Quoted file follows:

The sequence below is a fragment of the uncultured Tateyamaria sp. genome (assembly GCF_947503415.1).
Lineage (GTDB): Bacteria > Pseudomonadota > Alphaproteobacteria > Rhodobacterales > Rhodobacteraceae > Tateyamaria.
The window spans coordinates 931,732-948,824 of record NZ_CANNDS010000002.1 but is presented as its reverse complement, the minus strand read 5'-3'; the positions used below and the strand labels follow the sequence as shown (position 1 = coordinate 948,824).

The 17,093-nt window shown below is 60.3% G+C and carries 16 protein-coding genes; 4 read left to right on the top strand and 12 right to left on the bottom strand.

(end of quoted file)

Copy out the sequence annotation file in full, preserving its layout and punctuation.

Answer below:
The sequence below is a fragment of the uncultured Tateyamaria sp. genome (assembly GCF_947503415.1).
Lineage (GTDB): Bacteria > Pseudomonadota > Alphaproteobacteria > Rhodobacterales > Rhodobacteraceae > Tateyamaria.
The window spans coordinates 931,732-948,824 of record NZ_CANNDS010000002.1 but is presented as its reverse complement, the minus strand read 5'-3'; the positions used below and the strand labels follow the sequence as shown (position 1 = coordinate 948,824).

The 17,093-nt window shown below is 60.3% G+C and carries 16 protein-coding genes; 4 read left to right on the top strand and 12 right to left on the bottom strand.